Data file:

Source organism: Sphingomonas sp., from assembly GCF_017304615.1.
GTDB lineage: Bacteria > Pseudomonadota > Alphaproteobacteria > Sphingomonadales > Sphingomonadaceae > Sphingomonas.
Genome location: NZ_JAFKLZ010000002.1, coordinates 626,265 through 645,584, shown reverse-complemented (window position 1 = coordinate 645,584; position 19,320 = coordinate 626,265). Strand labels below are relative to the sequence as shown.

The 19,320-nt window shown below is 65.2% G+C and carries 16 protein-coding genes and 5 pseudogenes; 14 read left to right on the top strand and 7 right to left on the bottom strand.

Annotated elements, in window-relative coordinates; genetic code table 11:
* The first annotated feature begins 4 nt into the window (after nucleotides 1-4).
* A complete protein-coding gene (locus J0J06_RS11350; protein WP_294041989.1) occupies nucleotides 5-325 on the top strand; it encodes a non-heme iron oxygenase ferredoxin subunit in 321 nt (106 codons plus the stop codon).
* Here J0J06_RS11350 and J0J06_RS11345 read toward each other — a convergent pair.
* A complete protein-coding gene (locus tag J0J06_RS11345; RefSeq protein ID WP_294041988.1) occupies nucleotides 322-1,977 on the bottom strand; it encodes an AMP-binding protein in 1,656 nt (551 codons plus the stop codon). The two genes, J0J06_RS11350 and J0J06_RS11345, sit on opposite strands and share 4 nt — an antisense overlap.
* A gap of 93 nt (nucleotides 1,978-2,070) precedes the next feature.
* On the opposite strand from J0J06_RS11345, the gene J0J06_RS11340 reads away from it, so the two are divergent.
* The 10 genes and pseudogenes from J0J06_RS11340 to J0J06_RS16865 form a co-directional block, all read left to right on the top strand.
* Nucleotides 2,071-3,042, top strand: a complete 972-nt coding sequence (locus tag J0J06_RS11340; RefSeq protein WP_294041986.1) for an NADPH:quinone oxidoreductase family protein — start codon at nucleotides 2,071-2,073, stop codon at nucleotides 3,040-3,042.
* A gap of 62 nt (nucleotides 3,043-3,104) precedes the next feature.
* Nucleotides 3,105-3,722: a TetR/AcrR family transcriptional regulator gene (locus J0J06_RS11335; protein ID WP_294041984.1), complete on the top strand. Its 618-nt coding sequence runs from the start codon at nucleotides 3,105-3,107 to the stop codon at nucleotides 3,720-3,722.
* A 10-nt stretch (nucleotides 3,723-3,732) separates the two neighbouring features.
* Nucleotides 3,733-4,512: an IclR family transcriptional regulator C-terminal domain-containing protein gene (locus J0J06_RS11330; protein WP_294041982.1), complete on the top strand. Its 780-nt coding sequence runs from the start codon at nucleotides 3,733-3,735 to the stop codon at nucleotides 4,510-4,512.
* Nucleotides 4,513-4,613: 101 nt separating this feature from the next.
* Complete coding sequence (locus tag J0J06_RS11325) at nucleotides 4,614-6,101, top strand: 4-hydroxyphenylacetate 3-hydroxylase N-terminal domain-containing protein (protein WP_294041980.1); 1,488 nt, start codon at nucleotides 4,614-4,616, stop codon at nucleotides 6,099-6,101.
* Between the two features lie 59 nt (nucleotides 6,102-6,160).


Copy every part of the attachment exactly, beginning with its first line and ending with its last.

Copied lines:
Source organism: Sphingomonas sp., from assembly GCF_017304615.1.
GTDB lineage: Bacteria > Pseudomonadota > Alphaproteobacteria > Sphingomonadales > Sphingomonadaceae > Sphingomonas.
Genome location: NZ_JAFKLZ010000002.1, coordinates 626,265 through 645,584, shown reverse-complemented (window position 1 = coordinate 645,584; position 19,320 = coordinate 626,265). Strand labels below are relative to the sequence as shown.

The 19,320-nt window shown below is 65.2% G+C and carries 16 protein-coding genes and 5 pseudogenes; 14 read left to right on the top strand and 7 right to left on the bottom strand.

Annotated elements, in window-relative coordinates; genetic code table 11:
* The first annotated feature begins 4 nt into the window (after nucleotides 1-4).
* A complete protein-coding gene (locus J0J06_RS11350; protein WP_294041989.1) occupies nucleotides 5-325 on the top strand; it encodes a non-heme iron oxygenase ferredoxin subunit in 321 nt (106 codons plus the stop codon).
* Here J0J06_RS11350 and J0J06_RS11345 read toward each other — a convergent pair.
* A complete protein-coding gene (locus tag J0J06_RS11345; RefSeq protein ID WP_294041988.1) occupies nucleotides 322-1,977 on the bottom strand; it encodes an AMP-binding protein in 1,656 nt (551 codons plus the stop codon). The two genes, J0J06_RS11350 and J0J06_RS11345, sit on opposite strands and share 4 nt — an antisense overlap.
* A gap of 93 nt (nucleotides 1,978-2,070) precedes the next feature.
* On the opposite strand from J0J06_RS11345, the gene J0J06_RS11340 reads away from it, so the two are divergent.
* The 10 genes and pseudogenes from J0J06_RS11340 to J0J06_RS16865 form a co-directional block, all read left to right on the top strand.
* Nucleotides 2,071-3,042, top strand: a complete 972-nt coding sequence (locus tag J0J06_RS11340; RefSeq protein WP_294041986.1) for an NADPH:quinone oxidoreductase family protein — start codon at nucleotides 2,071-2,073, stop codon at nucleotides 3,040-3,042.
* A gap of 62 nt (nucleotides 3,043-3,104) precedes the next feature.
* Nucleotides 3,105-3,722: a TetR/AcrR family transcriptional regulator gene (locus J0J06_RS11335; protein ID WP_294041984.1), complete on the top strand. Its 618-nt coding sequence runs from the start codon at nucleotides 3,105-3,107 to the stop codon at nucleotides 3,720-3,722.
* A 10-nt stretch (nucleotides 3,723-3,732) separates the two neighbouring features.
* Nucleotides 3,733-4,512: an IclR family transcriptional regulator C-terminal domain-containing protein gene (locus J0J06_RS11330; protein WP_294041982.1), complete on the top strand. Its 780-nt coding sequence runs from the start codon at nucleotides 3,733-3,735 to the stop codon at nucleotides 4,510-4,512.
* Nucleotides 4,513-4,613: 101 nt separating this feature from the next.
* Complete coding sequence (locus tag J0J06_RS11325) at nucleotides 4,614-6,101, top strand: 4-hydroxyphenylacetate 3-hydroxylase N-terminal domain-containing protein (protein WP_294041980.1); 1,488 nt, start codon at nucleotides 4,614-4,616, stop codon at nucleotides 6,099-6,101.
* Between the two features lie 59 nt (nucleotides 6,102-6,160).